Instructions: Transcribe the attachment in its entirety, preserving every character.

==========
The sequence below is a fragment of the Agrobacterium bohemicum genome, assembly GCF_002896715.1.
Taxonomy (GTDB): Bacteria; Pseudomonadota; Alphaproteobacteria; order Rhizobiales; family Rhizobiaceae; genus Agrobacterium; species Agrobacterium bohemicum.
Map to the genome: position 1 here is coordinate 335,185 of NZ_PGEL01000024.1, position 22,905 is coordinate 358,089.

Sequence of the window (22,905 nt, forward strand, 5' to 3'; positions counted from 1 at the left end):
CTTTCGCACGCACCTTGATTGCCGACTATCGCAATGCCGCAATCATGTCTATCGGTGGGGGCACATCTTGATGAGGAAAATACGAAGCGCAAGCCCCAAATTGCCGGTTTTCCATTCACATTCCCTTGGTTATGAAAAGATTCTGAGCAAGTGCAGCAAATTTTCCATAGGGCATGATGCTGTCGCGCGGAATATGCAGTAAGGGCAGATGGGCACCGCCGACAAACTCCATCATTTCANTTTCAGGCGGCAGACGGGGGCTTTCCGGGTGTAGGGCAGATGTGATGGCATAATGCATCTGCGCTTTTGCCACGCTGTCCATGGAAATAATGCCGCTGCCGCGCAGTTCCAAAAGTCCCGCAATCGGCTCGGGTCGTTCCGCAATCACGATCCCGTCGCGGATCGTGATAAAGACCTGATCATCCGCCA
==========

The sequence below is a fragment of the Agrobacterium bohemicum genome, assembly GCF_002896715.1.
Taxonomy (GTDB): Bacteria; Pseudomonadota; Alphaproteobacteria; order Rhizobiales; family Rhizobiaceae; genus Agrobacterium; species Agrobacterium bohemicum.
Map to the genome: position 1 here is coordinate 335,185 of NZ_PGEL01000024.1, position 22,905 is coordinate 358,089.

Sequence of the window (22,905 nt, forward strand, 5' to 3'; positions counted from 1 at the left end):
CTTTCGCACGCACCTTGATTGCCGACTATCGCAATGCCGCAATCATGTCTATCGGTGGGGGCACATCTTGATGAGGAAAATACGAAGCGCAAGCCCCAAATTGCCGGTTTTCCATTCACATTCCCTTGGTTATGAAAAGATTCTGAGCAAGTGCAGCAAATTTTCCATAGGGCATGATGCTGTCGCGCGGAATATGCAGTAAGGGCAGATGGGCACCGCCGACAAACTCCATCATTTCANTTTCAGGCGGCAGACGGGGGCTTTCCGGGTGTAGGGCAGATGTGATGGCATAATGCATCTGCGCTTTTGCCACGCTGTCCATGGAAATAATGCCGCTGCCGCGCAGTTCCAAAAGTCCCGCAATCGGCTCGGGTCGTTCCGCAATCACGATCCCGTCGCGGATCGTGATAAAGACCTGATCATCCGCCA